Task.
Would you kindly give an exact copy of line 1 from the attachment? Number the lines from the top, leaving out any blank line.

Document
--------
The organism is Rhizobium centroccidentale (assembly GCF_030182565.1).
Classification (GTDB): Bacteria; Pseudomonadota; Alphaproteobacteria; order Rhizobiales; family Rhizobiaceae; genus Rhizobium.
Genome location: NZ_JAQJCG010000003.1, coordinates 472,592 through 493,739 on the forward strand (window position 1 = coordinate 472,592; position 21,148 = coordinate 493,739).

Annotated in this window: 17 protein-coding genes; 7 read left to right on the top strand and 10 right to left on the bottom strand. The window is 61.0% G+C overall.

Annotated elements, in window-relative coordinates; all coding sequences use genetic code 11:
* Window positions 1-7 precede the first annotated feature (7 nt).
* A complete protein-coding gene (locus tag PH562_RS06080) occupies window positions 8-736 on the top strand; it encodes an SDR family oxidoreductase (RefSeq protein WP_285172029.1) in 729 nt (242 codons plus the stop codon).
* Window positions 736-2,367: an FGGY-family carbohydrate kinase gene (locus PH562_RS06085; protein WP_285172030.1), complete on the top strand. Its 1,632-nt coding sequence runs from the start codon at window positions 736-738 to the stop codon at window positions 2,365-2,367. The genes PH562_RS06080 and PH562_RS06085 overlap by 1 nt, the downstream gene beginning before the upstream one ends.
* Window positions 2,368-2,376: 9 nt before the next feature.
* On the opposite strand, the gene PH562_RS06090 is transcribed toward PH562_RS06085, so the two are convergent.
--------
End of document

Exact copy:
The organism is Rhizobium centroccidentale (assembly GCF_030182565.1).